- An example of wild is a naked child running down the street screaming and apparently unsupervised.
- An example of wild is a horse living on the range.
- An example of wild is a feral cat.
- living or growing in its original, natural state and not normally domesticated or cultivated: wild flowers, wild animals
- not lived in or cultivated; overgrown, waste, etc.: wild land
- not civilized; savage: a wild tribe
- not easily restrained or regulated; not controlled or controllable; unruly, rough, lawless, etc.: wild children
- characterized by a lack of social or moral restraint; unbridled in pursuing pleasure; dissolute, orgiastic, etc.: a wild rake, a wild party
- violently disturbed; turbulent; stormy: a wild seacoast
- in a state of intense excitement; specif.,
- eager or enthusiastic, as with desire or anticipation: wild with delight
- angered, frenzied, frantic, crazed, etc.: wild with desperation
- in a state of disorder, disarrangement, confusion, etc.: wild hair
- fantastically impractical; visionary: a wild scheme
- showing a lack of sound judgment; reckless; imprudent: a wild wager
- based on little or no evidence: a wild guess
- going wide of the mark aimed at; missing the target: a wild swing in boxing
- Slang extraordinary; remarkable: a summer vacation that was really wild
- Card Games designated as having any rank or suit that a player holding it chooses: said of a particular card or any of a small group of cards: the dealer announced that deuces would be wild for the next hand
Origin of wildMiddle English wilde from OE, akin to German wild, probably from Indo-European base an unverified form wel-, shaggy hair, unkempt from source wool, vole
- Occurring, growing, or living in a natural state; not domesticated, cultivated, or tamed: wild geese; edible wild plants.
- Not inhabited or farmed: remote, wild country.
- Uncivilized or barbarous.
- a. Lacking supervision or restraint: wild children living in the street.b. Disorderly; unruly: a wild scene in the school cafeteria.c. Characterized by a lack of moral restraint; dissolute or licentious: recalled his wild youth with remorse.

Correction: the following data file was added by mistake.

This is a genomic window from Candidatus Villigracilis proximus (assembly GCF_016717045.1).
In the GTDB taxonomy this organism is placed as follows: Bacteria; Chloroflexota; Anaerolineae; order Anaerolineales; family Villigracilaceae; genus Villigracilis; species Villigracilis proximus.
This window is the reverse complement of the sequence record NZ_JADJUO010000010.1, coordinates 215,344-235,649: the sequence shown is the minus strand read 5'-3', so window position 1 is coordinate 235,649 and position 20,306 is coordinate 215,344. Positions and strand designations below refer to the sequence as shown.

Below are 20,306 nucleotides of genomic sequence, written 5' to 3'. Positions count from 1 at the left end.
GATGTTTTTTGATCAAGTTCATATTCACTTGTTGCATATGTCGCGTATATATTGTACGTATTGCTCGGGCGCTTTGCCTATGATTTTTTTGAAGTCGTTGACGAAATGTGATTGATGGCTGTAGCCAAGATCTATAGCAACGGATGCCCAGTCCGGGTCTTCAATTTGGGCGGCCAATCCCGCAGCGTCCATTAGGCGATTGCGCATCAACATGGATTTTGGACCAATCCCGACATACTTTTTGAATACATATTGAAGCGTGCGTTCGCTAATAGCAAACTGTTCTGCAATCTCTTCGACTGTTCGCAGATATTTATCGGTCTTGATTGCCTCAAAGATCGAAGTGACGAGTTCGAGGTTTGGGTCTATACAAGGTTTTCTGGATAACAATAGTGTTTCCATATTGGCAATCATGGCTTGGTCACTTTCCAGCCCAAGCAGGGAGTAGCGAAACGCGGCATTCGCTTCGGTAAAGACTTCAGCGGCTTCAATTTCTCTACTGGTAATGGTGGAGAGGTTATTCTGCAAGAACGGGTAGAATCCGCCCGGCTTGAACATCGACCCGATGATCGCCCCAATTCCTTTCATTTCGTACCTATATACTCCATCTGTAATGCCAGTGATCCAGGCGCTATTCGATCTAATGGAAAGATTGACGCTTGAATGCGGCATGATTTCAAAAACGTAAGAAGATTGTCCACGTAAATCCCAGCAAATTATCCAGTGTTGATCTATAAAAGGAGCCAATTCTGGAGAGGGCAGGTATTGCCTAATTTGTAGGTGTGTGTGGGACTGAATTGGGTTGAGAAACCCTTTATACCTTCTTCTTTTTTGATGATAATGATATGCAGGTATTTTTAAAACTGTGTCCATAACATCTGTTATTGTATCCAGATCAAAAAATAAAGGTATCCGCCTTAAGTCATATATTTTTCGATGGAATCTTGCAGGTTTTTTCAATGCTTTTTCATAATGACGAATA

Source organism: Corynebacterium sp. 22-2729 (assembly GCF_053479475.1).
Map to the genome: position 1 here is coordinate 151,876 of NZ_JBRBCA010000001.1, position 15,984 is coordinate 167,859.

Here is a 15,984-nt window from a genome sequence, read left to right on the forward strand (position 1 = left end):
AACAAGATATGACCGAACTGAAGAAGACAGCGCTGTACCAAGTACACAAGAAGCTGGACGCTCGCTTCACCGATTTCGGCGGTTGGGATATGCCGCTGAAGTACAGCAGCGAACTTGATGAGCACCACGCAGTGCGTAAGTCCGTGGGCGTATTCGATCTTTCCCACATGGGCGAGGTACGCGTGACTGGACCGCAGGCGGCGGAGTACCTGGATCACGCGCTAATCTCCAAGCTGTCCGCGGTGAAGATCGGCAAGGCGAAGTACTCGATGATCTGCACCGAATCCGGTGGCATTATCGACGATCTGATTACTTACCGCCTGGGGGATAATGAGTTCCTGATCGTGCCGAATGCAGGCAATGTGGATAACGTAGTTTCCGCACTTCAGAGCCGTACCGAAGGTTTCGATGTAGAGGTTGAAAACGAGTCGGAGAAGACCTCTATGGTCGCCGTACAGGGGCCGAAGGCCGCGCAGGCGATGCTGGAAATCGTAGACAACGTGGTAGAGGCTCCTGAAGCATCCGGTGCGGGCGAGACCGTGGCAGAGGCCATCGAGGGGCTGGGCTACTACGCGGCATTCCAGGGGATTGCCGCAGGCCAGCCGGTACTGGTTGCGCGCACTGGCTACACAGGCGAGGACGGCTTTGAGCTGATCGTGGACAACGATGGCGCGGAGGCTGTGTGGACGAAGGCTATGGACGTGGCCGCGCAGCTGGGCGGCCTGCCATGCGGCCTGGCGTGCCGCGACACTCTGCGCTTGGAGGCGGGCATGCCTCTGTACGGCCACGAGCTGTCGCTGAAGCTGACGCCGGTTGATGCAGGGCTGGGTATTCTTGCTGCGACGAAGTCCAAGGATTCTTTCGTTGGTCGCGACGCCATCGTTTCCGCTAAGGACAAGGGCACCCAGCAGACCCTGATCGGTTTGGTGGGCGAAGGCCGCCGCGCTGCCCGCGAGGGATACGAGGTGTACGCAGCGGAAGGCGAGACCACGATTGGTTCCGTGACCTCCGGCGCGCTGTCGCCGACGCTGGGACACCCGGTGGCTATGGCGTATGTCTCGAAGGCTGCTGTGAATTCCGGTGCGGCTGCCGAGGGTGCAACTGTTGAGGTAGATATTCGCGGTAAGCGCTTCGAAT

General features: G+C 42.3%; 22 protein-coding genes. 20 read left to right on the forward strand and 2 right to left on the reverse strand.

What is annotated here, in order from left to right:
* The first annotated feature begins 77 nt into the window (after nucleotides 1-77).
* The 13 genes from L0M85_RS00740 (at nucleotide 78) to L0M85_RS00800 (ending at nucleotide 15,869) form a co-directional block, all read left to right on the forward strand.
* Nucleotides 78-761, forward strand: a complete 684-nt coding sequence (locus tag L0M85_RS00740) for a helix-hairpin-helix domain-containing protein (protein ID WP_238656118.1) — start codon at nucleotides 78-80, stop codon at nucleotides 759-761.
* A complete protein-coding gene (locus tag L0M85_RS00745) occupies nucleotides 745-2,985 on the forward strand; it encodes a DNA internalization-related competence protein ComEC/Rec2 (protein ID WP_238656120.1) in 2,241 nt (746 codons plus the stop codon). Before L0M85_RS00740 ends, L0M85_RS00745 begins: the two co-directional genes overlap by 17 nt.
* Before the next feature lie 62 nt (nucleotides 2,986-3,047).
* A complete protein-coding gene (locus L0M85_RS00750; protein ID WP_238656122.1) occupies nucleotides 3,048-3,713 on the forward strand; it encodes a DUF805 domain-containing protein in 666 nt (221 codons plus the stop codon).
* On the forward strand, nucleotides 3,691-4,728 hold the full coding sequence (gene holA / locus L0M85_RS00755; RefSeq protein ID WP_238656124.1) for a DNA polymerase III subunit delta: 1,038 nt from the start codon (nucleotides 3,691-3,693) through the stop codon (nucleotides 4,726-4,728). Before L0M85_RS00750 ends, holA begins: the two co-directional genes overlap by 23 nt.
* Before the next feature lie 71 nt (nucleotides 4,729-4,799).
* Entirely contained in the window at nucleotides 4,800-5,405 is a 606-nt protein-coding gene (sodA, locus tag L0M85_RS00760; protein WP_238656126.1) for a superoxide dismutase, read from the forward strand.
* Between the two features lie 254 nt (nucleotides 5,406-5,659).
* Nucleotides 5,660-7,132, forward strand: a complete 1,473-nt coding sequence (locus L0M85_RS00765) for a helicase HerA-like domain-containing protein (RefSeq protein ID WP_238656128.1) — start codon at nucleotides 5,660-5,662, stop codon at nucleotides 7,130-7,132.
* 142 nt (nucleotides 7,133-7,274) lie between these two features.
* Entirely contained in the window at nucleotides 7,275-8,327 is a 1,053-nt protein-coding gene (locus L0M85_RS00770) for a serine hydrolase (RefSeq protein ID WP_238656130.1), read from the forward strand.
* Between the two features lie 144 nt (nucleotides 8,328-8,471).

- Lacking regular order or arrangement; disarranged: wild locks of long hair.
- Full of, marked by, or suggestive of strong, uncontrolled emotion: wild with jealousy; a wild look in his eye; a wild rage.
- Extravagant; fantastic: a wild idea.
- Furiously disturbed or turbulent; stormy: wild weather.
- Risky; imprudent: wild financial schemes.
- a. Impatiently eager: wild to get away for the weekend.b. Informal Highly enthusiastic: just wild about the new music.
- Based on little or no evidence or probability; unfounded: wild accusations; a wild guess.
- Deviating greatly from an intended course; erratic: a wild bullet.
- Games Having an equivalence or value determined by the cardholder's choice: playing poker with deuces wild.
- A natural or undomesticated state: returned the zoo animals to the wild; plants that grow abundantly in the wild.
- often wilds A region that is mostly uninhabited or uncultivated: the wilds of the northern steppes.
intransitive verbwild·ed, wild·ing, wilds
Origin of wildMiddle English wilde from Old English
(comparative wilder, superlative wildest)
- Untamed; not domesticated.
- The island of Chincoteague is famous for its wild horses.
- Unrestrained or uninhibited.
- I was filled with wild rage when I discovered the infidelity, and punched a hole in the wall.
- Raucous, unruly, or licentious.
- The fraternity was infamous for its wild parties, which frequently resulted in police involvement.
- Visibly and overtly anxious; frantic.
- Her mother was wild with fear when she didn't return home after the party.
- Disheveled, tangled, or untidy.
- After a week on the trail without a mirror, my hair was wild and dirty.
- I'm not wild about the idea of a two day car trip with my nephews, but it's my only option.
- The novice archer fired a wild shot and hit her opponent's target.
- Exposed to the wind and sea; unsheltered.
- a wild roadstead
- (nautical) Hard to steer; said of a vessel.
- (mathematics, of a knot) Not capable of being represented as a finite closed polygonal chain.
(comparative more wild, superlative most wild)
- Inaccurately; not on target.
- The javelin flew wild and struck a spectator, to the horror of all observing.
(third-person singular simple present wilds, present participle wilding, simple past and past participle wilded)
- A surname for a wild person, or for someone living in uncultivated land.